Thursday, April 24, 2014

The Man Who Saw Tomorrow (1981)

Director: Robert Guenette

Writers: Robert Guenette, Alan Hopgood

Composers: William Loose, Jack K. Tillar

Starring: Orson Welles, Philip L. Clarke, Ray Laska, Jason Nesmith, Howard Ackerman, Bob Ruggiero, Roy Edmonds, Ray Chubb, Richard Butler, Brass Adams, Terry Clotiaux, David Burke

More info: IMDb

Tagline: History's greatest psychic

Plot:Hosted by Orson Welles, this documentary utilizes a grab bag of dramatized scenes, stock footage, TV news clips and interviews to ask: Did 16th century French astrologer and physician Nostradamus actually predict such events as the fall of King Louis XVI, the rise of Napoleon, the assassination of President John F. Kennedy? And are there prophecies that have yet to come true?

My rating: 6/10

Will I watch it again?  Yeah, in probably another 30 years.

The nostalgia factor alone is worth a lot.  In the early 80s I watched the crap out of this and ate it all up just as a 13 year old boy would.  I was just a dumb kid.  Now that I'm grown up I know that this is all horseshit but I respect the entertainment value it gives.  You really couldn't do better in 1981 than to get the great Orson Welles to narrate or host your film.  He brought a lot of weight (no pun intended) to everything he did.  Really.

See?  What's crazier is that this guy believes we all have the ability to see into the future.

It takes all kinds, I guess.  The first third of the film largely deals with Nostradamus' life and then it gets more and more into his 'predictions'.  That's when they bring out the big guns.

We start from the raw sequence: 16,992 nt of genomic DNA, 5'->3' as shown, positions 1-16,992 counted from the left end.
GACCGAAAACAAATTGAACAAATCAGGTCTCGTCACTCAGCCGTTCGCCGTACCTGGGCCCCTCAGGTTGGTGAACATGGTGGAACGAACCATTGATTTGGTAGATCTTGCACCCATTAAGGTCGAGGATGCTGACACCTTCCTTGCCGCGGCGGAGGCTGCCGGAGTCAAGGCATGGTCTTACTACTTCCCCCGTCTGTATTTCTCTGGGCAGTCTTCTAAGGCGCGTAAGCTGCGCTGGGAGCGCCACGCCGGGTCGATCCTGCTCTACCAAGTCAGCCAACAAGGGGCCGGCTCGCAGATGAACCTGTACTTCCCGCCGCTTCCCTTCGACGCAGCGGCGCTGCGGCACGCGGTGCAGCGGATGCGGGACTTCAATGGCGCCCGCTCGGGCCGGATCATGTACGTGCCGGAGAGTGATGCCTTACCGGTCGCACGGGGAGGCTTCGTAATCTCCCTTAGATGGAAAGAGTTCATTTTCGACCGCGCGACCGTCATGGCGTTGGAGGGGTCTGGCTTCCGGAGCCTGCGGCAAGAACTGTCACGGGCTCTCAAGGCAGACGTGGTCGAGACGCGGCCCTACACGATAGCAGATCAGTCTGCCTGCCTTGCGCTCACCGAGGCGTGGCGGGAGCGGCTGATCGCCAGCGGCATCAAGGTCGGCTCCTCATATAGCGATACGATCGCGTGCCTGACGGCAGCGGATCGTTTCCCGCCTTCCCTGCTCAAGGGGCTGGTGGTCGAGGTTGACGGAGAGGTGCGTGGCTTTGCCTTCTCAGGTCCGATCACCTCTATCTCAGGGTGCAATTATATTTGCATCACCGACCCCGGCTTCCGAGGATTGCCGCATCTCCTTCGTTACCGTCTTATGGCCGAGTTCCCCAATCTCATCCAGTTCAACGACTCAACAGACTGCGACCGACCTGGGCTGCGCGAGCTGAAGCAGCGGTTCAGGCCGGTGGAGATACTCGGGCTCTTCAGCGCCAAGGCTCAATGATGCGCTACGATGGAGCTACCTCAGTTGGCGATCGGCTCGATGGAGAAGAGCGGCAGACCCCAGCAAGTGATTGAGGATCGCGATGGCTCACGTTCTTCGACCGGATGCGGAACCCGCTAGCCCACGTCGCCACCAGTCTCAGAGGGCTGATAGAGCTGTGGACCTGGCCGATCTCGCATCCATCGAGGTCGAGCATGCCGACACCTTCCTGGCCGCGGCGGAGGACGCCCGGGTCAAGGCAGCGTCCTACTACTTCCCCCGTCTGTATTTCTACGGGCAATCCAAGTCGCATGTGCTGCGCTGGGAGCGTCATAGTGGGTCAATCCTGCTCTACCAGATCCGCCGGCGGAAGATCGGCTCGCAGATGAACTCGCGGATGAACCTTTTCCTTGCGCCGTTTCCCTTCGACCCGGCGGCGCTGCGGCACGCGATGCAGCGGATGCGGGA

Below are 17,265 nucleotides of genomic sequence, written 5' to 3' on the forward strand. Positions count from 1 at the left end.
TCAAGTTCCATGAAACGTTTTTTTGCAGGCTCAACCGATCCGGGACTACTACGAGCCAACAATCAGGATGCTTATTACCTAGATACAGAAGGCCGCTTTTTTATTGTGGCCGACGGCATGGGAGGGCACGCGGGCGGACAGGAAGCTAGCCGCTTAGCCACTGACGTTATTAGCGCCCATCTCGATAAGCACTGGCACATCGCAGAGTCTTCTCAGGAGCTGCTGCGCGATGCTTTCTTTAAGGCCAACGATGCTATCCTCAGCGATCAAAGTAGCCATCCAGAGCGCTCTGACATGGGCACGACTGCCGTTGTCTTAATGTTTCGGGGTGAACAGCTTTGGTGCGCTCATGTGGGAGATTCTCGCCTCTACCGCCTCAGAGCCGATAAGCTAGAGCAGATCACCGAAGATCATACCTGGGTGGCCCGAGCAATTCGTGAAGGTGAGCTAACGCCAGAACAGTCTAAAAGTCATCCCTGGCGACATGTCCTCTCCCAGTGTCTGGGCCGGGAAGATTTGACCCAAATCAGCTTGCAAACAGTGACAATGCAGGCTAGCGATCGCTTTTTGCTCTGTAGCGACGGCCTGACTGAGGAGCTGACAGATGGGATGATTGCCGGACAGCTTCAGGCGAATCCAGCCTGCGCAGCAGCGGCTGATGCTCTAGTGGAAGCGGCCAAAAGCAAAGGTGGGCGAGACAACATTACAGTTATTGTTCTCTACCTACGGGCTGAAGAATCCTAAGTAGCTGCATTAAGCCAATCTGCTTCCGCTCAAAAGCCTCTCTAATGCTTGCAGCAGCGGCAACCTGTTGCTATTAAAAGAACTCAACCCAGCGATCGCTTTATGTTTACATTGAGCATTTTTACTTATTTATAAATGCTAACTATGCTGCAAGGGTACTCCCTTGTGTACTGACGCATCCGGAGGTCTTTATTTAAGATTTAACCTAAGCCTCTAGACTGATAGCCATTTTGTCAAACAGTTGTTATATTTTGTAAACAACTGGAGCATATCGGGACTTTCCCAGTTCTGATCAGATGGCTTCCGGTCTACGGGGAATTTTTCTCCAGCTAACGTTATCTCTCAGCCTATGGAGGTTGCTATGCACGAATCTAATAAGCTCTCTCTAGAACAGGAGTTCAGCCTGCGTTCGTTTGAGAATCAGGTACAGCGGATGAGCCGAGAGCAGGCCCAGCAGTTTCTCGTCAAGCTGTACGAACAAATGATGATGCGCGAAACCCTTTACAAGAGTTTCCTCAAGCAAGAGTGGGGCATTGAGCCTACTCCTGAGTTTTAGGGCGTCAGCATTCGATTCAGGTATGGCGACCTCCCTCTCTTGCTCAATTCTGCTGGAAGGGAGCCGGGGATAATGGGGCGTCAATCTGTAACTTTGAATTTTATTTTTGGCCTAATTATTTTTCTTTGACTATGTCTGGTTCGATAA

Dixon recounts how she predicted Kennedy's death but the truth behind that is more believable than what she says.  Pull it up on the internet and you'll see how it really went down.  Just like Nostradamus, it's soooooooo easy to retrofit events to incredibly vague predictions.  Listening to Welles is spellbinding.  He had such a commanding voice that I will literally listen to and watch anything he does.  He was amazing, even when phoning it in.  I would LOVE to have been present during the first time Welles read the script. I don't doubt his reactions to this nonsense were priceless.

There was one moment that made me sad.  Just after the one hour fourteen minute mark Orson Welles
pronounces 'nuclear' as 'nucular'.  Ugh.  Even the great ones aren't perfect.  The last twenty minutes or so are preceded by a warning that we might not want to see what's in our future.  Then they spew out all kinds of nonsense about what we can expect in the years 1988, 1994, etc.  The end of existence, btw, is sometime in the 3700s.  We've got a ways to go before we snuff it.  If Welles weren't in this or I hadn't watched it thirty plus years ago, this wouldn't do much for me.  As it is, the first two thirds is fun as fictional entertainment until it gets into the predictions that extend past the year it was made. Then it's just plain boring.  Read about Nostradamus yourself and you'll see that it's all just a bunch of nonsense predictions that you can make fit just about anything, much like the daily horoscopes in the newspaper.  Take it with a grain of salt...actually take it with lots of grains of salt on the rim of a margarita glass and you'll do better with it.  It's entertaining to a point but horseshit can only go so far.

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